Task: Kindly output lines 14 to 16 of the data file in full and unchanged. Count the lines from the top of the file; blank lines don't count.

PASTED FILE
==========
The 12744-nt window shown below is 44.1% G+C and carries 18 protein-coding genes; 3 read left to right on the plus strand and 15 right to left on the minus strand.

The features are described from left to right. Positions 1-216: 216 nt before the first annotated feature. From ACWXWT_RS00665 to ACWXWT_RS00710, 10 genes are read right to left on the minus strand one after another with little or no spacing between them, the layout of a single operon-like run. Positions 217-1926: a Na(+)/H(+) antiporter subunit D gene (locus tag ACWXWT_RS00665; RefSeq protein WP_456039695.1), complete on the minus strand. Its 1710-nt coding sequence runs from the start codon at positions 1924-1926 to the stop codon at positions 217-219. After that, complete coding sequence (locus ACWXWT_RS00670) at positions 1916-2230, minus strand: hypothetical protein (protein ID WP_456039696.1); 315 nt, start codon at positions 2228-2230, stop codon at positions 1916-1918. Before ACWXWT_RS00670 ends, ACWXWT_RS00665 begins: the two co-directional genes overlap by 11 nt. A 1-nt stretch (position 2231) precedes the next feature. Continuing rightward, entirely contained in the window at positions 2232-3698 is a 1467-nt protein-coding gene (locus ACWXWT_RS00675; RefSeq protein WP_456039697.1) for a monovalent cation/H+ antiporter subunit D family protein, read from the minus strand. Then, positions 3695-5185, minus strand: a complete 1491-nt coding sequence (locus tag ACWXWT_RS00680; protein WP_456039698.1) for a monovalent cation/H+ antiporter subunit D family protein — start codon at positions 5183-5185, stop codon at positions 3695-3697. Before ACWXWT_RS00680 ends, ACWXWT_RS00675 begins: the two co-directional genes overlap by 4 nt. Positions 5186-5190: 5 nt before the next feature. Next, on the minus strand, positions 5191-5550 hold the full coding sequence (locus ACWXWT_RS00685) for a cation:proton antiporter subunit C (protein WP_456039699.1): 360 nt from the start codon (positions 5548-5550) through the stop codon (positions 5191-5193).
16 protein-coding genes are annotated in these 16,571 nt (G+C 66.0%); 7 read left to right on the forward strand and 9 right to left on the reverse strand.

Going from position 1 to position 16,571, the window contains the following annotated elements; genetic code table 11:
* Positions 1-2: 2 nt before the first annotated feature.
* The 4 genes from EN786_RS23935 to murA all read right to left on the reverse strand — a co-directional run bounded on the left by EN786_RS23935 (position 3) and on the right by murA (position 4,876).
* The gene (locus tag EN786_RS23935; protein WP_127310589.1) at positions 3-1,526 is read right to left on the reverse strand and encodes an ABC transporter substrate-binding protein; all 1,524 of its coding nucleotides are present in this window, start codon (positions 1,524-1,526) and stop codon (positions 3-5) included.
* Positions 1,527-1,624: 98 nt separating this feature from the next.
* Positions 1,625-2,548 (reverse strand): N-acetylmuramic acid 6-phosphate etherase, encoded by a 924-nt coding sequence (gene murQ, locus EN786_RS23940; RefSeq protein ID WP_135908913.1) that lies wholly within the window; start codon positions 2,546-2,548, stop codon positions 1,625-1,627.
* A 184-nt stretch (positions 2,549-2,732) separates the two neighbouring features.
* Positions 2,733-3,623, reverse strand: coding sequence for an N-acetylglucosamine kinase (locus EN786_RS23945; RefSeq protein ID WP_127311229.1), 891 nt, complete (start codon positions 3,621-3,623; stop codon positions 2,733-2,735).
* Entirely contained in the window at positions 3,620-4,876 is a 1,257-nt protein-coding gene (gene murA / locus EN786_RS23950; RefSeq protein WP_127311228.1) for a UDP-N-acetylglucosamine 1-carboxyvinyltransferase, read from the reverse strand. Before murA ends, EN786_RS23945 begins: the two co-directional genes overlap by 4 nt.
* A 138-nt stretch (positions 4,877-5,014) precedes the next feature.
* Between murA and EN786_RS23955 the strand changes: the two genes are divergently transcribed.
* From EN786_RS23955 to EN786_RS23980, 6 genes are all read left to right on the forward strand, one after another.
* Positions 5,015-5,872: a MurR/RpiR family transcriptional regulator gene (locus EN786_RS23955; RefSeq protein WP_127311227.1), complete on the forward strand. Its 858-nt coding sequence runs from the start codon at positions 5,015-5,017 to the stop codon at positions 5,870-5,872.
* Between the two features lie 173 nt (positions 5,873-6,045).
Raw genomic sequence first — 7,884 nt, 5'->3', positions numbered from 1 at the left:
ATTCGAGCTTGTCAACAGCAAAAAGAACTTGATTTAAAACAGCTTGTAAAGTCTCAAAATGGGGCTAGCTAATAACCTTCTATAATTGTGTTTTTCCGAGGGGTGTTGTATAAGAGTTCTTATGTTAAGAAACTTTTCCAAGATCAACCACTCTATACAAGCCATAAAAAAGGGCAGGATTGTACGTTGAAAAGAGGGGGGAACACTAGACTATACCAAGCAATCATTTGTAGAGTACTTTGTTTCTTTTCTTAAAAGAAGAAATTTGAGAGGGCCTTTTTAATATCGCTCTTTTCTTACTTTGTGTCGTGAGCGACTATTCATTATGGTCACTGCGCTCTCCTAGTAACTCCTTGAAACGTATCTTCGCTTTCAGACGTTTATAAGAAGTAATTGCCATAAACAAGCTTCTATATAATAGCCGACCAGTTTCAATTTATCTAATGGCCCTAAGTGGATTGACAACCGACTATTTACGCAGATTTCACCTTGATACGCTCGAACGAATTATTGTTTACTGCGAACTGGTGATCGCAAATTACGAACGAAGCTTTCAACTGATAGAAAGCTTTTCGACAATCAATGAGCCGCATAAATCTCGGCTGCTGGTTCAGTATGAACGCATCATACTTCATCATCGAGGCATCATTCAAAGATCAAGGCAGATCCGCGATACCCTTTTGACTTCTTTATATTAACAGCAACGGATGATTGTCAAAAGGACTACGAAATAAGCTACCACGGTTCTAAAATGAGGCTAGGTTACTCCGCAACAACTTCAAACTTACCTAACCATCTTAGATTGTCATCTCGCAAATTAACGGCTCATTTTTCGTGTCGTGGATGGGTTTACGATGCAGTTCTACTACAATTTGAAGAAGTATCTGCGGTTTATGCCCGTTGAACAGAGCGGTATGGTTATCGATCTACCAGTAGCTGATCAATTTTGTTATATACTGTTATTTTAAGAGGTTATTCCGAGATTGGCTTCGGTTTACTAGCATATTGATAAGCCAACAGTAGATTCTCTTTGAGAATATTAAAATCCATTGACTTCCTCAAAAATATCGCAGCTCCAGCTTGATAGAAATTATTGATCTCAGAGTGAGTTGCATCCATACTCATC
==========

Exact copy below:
* Between murA and EN786_RS23955 the strand changes: the two genes are divergently transcribed.
* From EN786_RS23955 to EN786_RS23980, 6 genes are all read left to right on the forward strand, one after another.
* Positions 5,015-5,872: a MurR/RpiR family transcriptional regulator gene (locus EN786_RS23955; RefSeq protein WP_127311227.1), complete on the forward strand. Its 858-nt coding sequence runs from the start codon at positions 5,015-5,017 to the stop codon at positions 5,870-5,872.